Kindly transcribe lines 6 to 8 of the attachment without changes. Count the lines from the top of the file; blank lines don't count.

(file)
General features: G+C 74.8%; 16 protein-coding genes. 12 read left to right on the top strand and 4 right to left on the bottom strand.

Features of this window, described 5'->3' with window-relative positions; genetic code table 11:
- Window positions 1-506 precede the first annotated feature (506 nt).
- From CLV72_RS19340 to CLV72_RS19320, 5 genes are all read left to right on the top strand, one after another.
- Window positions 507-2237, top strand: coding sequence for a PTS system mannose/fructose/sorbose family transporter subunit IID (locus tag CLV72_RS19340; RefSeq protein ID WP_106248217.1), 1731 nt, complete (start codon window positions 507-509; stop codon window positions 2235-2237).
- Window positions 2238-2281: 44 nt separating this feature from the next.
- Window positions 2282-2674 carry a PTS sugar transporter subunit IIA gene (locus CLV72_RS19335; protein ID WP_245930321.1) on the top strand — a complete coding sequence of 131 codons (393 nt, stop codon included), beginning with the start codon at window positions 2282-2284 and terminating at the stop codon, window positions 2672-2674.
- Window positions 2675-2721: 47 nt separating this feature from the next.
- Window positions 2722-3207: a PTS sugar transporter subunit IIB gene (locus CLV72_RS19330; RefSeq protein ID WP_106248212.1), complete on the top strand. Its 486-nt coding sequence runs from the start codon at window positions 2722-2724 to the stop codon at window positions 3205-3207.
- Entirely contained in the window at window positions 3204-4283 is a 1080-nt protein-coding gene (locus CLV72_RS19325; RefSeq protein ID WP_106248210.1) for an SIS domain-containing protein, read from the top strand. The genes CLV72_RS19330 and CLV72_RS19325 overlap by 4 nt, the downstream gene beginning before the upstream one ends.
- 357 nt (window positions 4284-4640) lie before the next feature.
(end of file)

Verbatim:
- Window positions 2238-2281: 44 nt separating this feature from the next.
- Window positions 2282-2674 carry a PTS sugar transporter subunit IIA gene (locus CLV72_RS19335; protein ID WP_245930321.1) on the top strand — a complete coding sequence of 131 codons (393 nt, stop codon included), beginning with the start codon at window positions 2282-2284 and terminating at the stop codon, window positions 2672-2674.
- Window positions 2675-2721: 47 nt separating this feature from the next.